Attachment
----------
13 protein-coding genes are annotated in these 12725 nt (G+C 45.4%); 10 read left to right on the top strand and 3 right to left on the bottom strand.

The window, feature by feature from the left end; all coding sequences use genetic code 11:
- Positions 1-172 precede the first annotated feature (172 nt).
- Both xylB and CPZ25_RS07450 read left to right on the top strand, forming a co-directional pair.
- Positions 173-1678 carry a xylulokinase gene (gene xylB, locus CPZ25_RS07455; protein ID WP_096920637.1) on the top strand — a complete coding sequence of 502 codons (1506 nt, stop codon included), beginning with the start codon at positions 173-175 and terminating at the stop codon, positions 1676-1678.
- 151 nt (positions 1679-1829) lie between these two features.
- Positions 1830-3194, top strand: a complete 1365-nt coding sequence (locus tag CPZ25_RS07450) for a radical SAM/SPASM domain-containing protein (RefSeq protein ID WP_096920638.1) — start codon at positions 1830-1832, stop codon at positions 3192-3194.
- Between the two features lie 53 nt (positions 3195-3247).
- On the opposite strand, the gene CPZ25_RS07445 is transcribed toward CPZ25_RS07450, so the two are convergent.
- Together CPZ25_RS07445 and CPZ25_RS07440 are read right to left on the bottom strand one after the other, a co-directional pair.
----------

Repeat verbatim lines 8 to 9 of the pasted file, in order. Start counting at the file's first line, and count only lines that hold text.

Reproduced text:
- Between the two features lie 53 nt (positions 3195-3247).
- On the opposite strand, the gene CPZ25_RS07445 is transcribed toward CPZ25_RS07450, so the two are convergent.